There's no necessary implication that "I don't mind" means you want to do the task.
If a couple had the following conversation:
Wife - Honey, do you mind changing the baby's diaper?
Husband - No, I don't mind.
One could hardly assume that the husband likes changing diapers, only that he's willing to do it because he knows it must be done.
There's also no requirement that the answer include either "I don't mind" or "I do mind"...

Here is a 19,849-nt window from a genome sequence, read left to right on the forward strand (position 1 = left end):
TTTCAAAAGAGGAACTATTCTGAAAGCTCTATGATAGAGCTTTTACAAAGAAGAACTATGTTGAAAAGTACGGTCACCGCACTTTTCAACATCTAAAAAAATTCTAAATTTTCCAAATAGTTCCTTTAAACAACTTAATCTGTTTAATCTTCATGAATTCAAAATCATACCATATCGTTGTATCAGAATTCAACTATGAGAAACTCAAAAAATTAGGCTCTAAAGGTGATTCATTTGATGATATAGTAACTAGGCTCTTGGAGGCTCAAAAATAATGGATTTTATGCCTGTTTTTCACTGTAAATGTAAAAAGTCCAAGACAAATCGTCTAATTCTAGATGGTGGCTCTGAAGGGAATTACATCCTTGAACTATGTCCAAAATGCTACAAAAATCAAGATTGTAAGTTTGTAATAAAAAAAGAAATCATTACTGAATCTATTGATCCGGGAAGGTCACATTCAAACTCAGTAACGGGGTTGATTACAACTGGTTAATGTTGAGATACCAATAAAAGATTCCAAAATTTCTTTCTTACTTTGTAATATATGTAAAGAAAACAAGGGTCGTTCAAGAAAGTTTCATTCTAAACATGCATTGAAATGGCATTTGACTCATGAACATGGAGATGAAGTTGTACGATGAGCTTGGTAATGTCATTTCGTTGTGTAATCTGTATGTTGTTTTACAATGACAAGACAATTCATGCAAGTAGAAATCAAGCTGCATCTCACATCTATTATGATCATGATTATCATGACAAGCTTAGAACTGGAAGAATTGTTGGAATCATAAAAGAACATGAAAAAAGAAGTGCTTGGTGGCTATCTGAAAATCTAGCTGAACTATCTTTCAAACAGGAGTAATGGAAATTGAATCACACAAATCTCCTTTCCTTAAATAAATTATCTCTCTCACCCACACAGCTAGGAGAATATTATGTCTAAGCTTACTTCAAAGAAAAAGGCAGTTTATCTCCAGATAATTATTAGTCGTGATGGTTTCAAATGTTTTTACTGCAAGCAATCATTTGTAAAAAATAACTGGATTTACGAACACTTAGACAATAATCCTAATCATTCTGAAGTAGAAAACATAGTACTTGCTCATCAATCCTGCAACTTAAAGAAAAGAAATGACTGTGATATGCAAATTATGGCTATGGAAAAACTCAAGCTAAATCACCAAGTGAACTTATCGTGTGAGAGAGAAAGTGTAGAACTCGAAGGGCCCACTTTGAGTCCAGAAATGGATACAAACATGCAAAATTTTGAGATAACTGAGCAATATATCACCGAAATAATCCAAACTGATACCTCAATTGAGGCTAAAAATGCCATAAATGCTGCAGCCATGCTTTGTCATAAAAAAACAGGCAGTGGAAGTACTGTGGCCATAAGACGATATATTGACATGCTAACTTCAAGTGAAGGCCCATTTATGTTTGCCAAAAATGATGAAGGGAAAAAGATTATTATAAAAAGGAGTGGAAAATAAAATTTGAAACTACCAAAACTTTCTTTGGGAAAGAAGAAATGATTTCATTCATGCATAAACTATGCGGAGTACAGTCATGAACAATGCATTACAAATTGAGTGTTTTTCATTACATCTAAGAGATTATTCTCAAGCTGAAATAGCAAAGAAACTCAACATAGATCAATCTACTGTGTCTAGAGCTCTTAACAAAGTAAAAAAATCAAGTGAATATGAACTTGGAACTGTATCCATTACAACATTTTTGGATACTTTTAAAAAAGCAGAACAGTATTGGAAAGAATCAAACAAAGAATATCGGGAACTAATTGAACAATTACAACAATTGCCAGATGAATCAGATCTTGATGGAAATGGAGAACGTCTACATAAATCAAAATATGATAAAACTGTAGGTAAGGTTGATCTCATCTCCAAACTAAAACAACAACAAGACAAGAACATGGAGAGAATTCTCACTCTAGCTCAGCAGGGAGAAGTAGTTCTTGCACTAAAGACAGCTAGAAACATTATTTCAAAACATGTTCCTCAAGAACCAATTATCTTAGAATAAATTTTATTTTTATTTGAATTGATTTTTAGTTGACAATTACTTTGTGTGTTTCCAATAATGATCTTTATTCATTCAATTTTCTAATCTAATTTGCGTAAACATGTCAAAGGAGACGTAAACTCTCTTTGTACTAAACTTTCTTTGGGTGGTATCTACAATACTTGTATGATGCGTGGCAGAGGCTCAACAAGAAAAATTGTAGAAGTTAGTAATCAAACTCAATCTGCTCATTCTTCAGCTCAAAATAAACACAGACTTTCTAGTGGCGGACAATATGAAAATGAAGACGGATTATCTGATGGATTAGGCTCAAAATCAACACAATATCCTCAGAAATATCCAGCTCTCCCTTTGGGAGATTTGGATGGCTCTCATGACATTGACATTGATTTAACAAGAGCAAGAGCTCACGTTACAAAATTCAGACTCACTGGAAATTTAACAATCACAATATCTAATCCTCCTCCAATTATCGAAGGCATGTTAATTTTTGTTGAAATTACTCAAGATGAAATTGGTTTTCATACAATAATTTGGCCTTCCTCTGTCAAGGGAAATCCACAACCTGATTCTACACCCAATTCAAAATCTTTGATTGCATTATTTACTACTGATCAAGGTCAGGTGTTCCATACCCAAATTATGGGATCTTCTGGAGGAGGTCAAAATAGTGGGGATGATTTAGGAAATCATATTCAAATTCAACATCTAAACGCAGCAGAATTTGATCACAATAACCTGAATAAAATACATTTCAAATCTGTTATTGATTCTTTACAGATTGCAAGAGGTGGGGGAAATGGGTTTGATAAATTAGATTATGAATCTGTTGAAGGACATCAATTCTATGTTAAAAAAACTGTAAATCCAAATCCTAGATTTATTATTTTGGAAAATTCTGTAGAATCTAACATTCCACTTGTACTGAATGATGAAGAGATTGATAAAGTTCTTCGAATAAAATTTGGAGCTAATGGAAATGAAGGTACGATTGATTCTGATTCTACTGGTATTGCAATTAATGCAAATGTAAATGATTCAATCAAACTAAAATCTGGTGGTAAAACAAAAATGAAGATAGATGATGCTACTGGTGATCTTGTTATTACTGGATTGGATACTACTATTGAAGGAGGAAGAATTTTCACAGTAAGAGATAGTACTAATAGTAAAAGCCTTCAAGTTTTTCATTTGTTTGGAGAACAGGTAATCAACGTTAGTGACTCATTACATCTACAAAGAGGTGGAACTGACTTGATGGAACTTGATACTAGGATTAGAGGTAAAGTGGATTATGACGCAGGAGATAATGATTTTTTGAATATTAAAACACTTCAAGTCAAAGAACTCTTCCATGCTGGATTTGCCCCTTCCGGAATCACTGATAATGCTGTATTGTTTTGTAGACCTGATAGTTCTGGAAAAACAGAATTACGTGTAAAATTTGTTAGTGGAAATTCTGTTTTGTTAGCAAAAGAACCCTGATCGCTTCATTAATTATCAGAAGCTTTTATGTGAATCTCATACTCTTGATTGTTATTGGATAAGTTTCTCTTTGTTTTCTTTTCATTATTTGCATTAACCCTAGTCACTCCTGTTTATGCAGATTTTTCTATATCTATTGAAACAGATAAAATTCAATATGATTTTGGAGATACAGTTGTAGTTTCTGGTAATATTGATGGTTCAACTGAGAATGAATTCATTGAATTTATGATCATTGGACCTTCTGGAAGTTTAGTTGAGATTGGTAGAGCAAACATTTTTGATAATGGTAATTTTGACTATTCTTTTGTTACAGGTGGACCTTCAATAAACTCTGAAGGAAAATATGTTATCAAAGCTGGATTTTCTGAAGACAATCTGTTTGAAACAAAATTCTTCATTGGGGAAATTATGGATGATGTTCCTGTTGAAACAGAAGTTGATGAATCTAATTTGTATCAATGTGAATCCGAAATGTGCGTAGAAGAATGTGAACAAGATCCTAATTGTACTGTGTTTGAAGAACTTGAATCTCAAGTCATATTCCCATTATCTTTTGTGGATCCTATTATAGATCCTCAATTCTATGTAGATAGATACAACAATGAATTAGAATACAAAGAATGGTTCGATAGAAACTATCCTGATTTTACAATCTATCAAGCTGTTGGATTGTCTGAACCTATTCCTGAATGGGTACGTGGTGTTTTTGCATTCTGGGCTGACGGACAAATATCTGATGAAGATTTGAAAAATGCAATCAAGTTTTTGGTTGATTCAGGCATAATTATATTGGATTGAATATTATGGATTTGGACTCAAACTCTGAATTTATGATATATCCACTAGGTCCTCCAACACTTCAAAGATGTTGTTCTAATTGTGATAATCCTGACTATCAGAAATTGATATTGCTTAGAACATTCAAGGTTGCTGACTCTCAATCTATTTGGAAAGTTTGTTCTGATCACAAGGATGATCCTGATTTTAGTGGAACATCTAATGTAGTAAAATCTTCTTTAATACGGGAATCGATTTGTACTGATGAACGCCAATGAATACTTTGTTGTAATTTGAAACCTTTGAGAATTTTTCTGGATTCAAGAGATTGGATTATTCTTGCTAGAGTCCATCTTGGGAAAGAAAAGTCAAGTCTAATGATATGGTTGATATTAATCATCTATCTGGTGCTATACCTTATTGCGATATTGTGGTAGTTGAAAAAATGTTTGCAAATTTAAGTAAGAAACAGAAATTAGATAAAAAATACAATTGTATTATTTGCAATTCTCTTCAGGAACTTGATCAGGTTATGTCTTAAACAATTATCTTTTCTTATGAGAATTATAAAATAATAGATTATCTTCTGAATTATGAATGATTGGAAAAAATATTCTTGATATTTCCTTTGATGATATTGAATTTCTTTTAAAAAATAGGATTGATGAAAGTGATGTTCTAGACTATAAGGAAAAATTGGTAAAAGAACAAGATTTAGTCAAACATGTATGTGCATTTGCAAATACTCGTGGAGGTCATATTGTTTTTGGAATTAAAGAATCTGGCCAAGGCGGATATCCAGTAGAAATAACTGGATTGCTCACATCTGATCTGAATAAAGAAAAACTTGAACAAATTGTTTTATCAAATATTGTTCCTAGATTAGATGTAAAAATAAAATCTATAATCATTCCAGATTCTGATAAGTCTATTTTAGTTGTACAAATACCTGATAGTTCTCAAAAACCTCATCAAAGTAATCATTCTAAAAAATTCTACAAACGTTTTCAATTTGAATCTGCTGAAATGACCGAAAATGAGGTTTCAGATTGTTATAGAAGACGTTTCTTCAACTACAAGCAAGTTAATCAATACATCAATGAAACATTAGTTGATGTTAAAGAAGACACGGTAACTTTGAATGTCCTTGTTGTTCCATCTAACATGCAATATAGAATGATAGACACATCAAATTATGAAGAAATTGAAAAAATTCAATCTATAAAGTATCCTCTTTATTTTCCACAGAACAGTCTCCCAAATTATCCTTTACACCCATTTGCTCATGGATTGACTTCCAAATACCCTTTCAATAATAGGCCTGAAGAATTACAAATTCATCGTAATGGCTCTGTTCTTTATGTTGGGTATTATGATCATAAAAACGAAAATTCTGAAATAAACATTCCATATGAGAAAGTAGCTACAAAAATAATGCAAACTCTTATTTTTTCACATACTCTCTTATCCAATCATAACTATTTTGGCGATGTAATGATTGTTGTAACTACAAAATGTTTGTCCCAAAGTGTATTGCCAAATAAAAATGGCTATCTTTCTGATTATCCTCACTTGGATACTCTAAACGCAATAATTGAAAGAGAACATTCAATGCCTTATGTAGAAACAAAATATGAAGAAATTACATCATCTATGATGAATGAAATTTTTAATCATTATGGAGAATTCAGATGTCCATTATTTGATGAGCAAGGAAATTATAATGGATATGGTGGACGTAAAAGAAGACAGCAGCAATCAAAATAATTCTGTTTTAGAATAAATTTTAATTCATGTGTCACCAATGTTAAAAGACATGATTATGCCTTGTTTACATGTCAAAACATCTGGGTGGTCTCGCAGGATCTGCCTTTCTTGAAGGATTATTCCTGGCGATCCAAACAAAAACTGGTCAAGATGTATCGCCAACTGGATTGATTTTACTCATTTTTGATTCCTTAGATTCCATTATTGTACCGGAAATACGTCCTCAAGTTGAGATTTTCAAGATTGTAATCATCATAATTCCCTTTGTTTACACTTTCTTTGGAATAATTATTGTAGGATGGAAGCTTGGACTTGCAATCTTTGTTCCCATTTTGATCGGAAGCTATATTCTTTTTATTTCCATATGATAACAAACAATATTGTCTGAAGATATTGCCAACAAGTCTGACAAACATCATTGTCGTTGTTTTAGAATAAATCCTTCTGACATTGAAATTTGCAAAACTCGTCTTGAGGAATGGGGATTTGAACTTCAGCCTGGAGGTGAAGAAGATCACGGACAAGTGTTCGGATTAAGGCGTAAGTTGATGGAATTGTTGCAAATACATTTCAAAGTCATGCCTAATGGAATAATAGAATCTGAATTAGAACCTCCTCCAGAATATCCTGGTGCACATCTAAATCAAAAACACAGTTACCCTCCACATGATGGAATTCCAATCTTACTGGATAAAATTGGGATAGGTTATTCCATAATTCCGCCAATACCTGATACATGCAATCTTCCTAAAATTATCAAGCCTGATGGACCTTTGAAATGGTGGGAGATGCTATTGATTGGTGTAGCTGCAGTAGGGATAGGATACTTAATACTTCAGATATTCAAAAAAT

If he wanted to tease his wife, he might add any number of variations:
Again... ugh, I'll take care of it.
Do I have to?
Of course I mind... but I'll do it just for you.
There's tons of options and there's no reason to limit your response. If you want to say that you do mind but you'll do it any way, that's OK... though it's probably best done in a light-hearted manner.
Remember that "Do you mind" is a polite or indirect way of asking someone to do something, not always a question asking whether they actually mind or not.